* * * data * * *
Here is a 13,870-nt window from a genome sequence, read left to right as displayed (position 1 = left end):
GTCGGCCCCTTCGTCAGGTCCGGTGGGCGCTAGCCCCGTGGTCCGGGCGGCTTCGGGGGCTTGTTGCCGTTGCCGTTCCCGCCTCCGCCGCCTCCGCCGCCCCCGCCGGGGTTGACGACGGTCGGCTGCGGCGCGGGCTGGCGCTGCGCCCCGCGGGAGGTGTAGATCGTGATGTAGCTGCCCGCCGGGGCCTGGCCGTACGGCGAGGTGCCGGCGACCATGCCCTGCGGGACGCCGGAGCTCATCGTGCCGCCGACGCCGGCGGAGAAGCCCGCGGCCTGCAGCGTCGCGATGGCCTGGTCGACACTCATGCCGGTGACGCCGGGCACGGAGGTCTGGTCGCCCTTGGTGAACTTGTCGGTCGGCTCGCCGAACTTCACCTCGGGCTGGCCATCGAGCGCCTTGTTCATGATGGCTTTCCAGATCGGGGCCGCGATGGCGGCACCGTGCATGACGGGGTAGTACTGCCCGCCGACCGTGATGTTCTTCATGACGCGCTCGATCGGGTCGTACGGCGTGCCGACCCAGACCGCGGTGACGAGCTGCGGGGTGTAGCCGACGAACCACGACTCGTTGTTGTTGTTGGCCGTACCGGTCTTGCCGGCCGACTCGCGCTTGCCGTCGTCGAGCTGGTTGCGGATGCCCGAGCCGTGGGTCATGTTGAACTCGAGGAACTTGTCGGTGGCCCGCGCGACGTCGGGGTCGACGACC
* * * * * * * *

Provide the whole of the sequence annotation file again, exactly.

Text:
Here is a 13,870-nt window from a genome sequence, read left to right as displayed (position 1 = left end):
GTCGGCCCCTTCGTCAGGTCCGGTGGGCGCTAGCCCCGTGGTCCGGGCGGCTTCGGGGGCTTGTTGCCGTTGCCGTTCCCGCCTCCGCCGCCTCCGCCGCCCCCGCCGGGGTTGACGACGGTCGGCTGCGGCGCGGGCTGGCGCTGCGCCCCGCGGGAGGTGTAGATCGTGATGTAGCTGCCCGCCGGGGCCTGGCCGTACGGCGAGGTGCCGGCGACCATGCCCTGCGGGACGCCGGAGCTCATCGTGCCGCCGACGCCGGCGGAGAAGCCCGCGGCCTGCAGCGTCGCGATGGCCTGGTCGACACTCATGCCGGTGACGCCGGGCACGGAGGTCTGGTCGCCCTTGGTGAACTTGTCGGTCGGCTCGCCGAACTTCACCTCGGGCTGGCCATCGAGCGCCTTGTTCATGATGGCTTTCCAGATCGGGGCCGCGATGGCGGCACCGTGCATGACGGGGTAGTACTGCCCGCCGACCGTGATGTTCTTCATGACGCGCTCGATCGGGTCGTACGGCGTGCCGACCCAGACCGCGGTGACGAGCTGCGGGGTGTAGCCGACGAACCACGACTCGTTGTTGTTGTTGGCCGTACCGGTCTTGCCGGCCGACTCGCGCTTGCCGTCGTCGAGCTGGTTGCGGATGCCCGAGCCGTGGGTCATGTTGAACTCGAGGAACTTGTCGGTGGCCCGCGCGACGTCGGGGTCGACGACC